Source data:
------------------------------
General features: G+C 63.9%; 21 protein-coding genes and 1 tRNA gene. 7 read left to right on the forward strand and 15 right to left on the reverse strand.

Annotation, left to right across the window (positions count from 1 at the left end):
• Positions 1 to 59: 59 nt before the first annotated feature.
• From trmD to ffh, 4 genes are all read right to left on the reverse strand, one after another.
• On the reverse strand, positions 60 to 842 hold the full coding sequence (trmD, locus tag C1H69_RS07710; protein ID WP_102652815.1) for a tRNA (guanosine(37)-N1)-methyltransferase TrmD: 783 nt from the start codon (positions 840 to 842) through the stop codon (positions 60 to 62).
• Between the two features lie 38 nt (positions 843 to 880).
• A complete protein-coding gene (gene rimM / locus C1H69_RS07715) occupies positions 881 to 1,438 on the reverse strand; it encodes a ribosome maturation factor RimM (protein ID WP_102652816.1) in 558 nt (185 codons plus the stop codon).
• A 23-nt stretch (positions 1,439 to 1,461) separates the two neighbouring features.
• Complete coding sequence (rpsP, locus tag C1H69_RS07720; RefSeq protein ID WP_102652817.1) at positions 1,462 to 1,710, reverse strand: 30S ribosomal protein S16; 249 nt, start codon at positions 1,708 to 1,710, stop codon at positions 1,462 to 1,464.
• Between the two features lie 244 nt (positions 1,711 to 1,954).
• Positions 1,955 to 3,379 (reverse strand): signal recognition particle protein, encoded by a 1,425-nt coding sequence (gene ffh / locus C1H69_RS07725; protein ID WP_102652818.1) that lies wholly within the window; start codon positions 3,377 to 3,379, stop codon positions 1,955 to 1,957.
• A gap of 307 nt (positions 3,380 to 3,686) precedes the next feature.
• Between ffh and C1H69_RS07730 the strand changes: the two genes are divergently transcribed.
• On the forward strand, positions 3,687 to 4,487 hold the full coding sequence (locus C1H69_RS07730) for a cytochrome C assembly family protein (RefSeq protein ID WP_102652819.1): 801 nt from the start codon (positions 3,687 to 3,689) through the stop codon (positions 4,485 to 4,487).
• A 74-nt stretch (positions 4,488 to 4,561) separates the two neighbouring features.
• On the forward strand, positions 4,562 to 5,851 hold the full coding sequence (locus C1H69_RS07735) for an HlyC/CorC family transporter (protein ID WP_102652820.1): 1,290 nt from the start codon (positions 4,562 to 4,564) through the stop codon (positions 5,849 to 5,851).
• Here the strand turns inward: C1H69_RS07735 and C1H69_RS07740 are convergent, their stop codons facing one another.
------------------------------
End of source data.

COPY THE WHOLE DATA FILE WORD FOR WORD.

General features: G+C 63.9%; 21 protein-coding genes and 1 tRNA gene. 7 read left to right on the forward strand and 15 right to left on the reverse strand.

Annotation, left to right across the window (positions count from 1 at the left end):
• Positions 1 to 59: 59 nt before the first annotated feature.
• From trmD to ffh, 4 genes are all read right to left on the reverse strand, one after another.
• On the reverse strand, positions 60 to 842 hold the full coding sequence (trmD, locus tag C1H69_RS07710; protein ID WP_102652815.1) for a tRNA (guanosine(37)-N1)-methyltransferase TrmD: 783 nt from the start codon (positions 840 to 842) through the stop codon (positions 60 to 62).
• Between the two features lie 38 nt (positions 843 to 880).
• A complete protein-coding gene (gene rimM / locus C1H69_RS07715) occupies positions 881 to 1,438 on the reverse strand; it encodes a ribosome maturation factor RimM (protein ID WP_102652816.1) in 558 nt (185 codons plus the stop codon).
• A 23-nt stretch (positions 1,439 to 1,461) separates the two neighbouring features.
• Complete coding sequence (rpsP, locus tag C1H69_RS07720; RefSeq protein ID WP_102652817.1) at positions 1,462 to 1,710, reverse strand: 30S ribosomal protein S16; 249 nt, start codon at positions 1,708 to 1,710, stop codon at positions 1,462 to 1,464.
• Between the two features lie 244 nt (positions 1,711 to 1,954).
• Positions 1,955 to 3,379 (reverse strand): signal recognition particle protein, encoded by a 1,425-nt coding sequence (gene ffh / locus C1H69_RS07725; protein ID WP_102652818.1) that lies wholly within the window; start codon positions 3,377 to 3,379, stop codon positions 1,955 to 1,957.
• A gap of 307 nt (positions 3,380 to 3,686) precedes the next feature.
• Between ffh and C1H69_RS07730 the strand changes: the two genes are divergently transcribed.
• On the forward strand, positions 3,687 to 4,487 hold the full coding sequence (locus C1H69_RS07730) for a cytochrome C assembly family protein (RefSeq protein ID WP_102652819.1): 801 nt from the start codon (positions 3,687 to 3,689) through the stop codon (positions 4,485 to 4,487).
• A 74-nt stretch (positions 4,488 to 4,561) separates the two neighbouring features.
• On the forward strand, positions 4,562 to 5,851 hold the full coding sequence (locus C1H69_RS07735) for an HlyC/CorC family transporter (protein ID WP_102652820.1): 1,290 nt from the start codon (positions 4,562 to 4,564) through the stop codon (positions 5,849 to 5,851).
• Here the strand turns inward: C1H69_RS07735 and C1H69_RS07740 are convergent, their stop codons facing one another.